"Ehvelen people's history (part 1) rich and detailed in content and style"
THE START OF MAGIC purports to be an excerpt from an
Ehvelen (think "elven") account written by one of these
little people, a man named Porcupine. Porcupine was a
chronicler of his people's history, which he learned orally
as a child. The story in this excerpt centers on Heather,
known later as "the Mother." When she was fifteen and on
her adult-proving hunt, Heather was attacked by a scouting
party of men of the Doshi, a nomadic tribe. She was
captured along with another small woman, Oak, while the
three young men with them were killed. Oak managed to kill
her captor and escape, but Heather was enslaved for a year,
forced to be one of the Doshi leader's women, and
ultimately having his child.
The Ehvelen people were small, extremely strong, agile, and
fleet of foot. They were also at one with nature, a
peaceful people all around. In comparison, the Doshi were
nomadic plains-dwellers, male-centric, all other people
being slaves or women, little better than slaves. Slave men
were always castrated, women always given to a Doshi man to
ensure the creation of more Doshi. Heather settles into an
uneasy relationship with her master and the other people of
the Doshi, her one ambition to escape and return home to
her people, giving them warning about the giants who
hungered for their destruction.
This is a book rich and detailed in content and style. The
main characters were well established, although sometimes
the additional characters faded into each other, mostly
because there were so many of them. The life of the Doshi
and by comparison, the Ehvelen's way of life, was described
in considerable detail. Clearly a lot of work went into the
writing of this book and its companion books, to create the
societies these people lived in. Sometimes the story is not
for the faint of heart; there are beatings and other
incidents of cruelty that were hard to read, but satisfied
the purpose of showing us how calloused Heather's captors
were and why she would go to such lengths to keep them away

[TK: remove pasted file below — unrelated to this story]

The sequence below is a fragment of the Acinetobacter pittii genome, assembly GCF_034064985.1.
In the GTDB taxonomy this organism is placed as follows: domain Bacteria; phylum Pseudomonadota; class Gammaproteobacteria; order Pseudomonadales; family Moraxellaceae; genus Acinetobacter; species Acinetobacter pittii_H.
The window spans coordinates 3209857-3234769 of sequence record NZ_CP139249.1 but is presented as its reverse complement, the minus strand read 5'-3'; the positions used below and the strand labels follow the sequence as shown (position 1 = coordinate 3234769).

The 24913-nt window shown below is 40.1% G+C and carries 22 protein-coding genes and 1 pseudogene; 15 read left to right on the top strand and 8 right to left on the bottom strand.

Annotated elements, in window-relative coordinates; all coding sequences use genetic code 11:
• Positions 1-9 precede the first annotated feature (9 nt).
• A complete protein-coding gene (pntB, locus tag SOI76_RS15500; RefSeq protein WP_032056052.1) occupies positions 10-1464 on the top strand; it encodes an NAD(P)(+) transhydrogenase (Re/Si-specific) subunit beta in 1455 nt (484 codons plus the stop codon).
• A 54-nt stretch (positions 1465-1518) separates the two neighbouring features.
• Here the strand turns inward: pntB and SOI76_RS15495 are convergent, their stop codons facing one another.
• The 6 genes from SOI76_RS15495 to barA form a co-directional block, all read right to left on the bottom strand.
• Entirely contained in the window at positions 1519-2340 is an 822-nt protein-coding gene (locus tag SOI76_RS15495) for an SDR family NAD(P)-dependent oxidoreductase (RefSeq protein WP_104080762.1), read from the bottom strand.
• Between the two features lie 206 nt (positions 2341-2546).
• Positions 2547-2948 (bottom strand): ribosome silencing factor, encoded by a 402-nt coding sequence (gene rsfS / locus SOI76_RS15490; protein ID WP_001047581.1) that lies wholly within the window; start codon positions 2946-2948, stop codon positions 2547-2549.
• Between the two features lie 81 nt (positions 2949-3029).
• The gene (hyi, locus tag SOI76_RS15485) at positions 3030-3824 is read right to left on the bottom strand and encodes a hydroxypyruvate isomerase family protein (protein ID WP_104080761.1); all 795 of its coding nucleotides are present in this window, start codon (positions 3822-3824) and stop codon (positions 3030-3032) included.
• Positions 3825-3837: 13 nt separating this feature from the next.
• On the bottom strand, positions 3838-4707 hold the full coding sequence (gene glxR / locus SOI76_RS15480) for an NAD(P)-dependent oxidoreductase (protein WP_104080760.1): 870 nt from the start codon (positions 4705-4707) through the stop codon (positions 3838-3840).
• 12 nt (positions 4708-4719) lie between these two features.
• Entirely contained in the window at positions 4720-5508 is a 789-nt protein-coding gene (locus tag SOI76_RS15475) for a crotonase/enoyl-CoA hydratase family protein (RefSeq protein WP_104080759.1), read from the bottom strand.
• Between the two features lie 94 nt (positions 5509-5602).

from her own people.
In spite of the main characters being identified as elf-
like people, this book is marketed as a historical novel.
It is not a romance story although there is a very nice
little romance with a Doshi man who is more sympathetic
than the others and his new woman. The only magic Heather's
people have are the natural ones of being smaller, faster,
and stronger than their opponents. The book is a good
example of taking something what we usually see as fantasy
and giving it a naturalistic explanation. There are at
least two other books in this series, one centering on
Horse, Heather's son. All will be available from Zumaya
Janet Miller © Copyright 2002
For ParaNormal Romance Reviews
Reviewed by Janet Miller
Posted May 10, 2002
Heather the Mother was the Ehvelen's greatest hero. She'd
been their War Leader for two generations of terrible
warfare that transformed them from peaceful hunters into
fearsome warriors, then scattered them throughout the land.
Everywhere they protected wilderness from the depredations
of mankind. Because of the terrible experiences recounted
in the five Stories of the Ehvelen, they always protected
the oppressed from the powerful.
But Heather knew none of this when she was fifteen. She was
on the Hunt that should have qualified her and her friends
for adulthood. And then, strange creatures appeared,
killing the boys and abducting the two girls. "This was the
worst day in the history of the Ehvelen. In a way, it was
the day when our history began, the day when the Mother
started to forge us into Her sword against slavery,
cruelty, exploitation. It was the first day when an Ehvel
was murdered, and the first day, ever, when an Ehvel killed
Thus starts the First Story of The Ehvelen.. They were
short, had pointed ears and possessed wonderful abilities.
Their memory is preserved in distorted form as Elves,
Fairies, Leprechauns, Pixies, Dwarves, Gnomes, and perhaps
surprisingly, Trolls and Djinns.
We remember them as magical creatures. This book explains
where the magic came from: keen intelligence, the abilities
of an Olympic gymnast, the training of a hunter.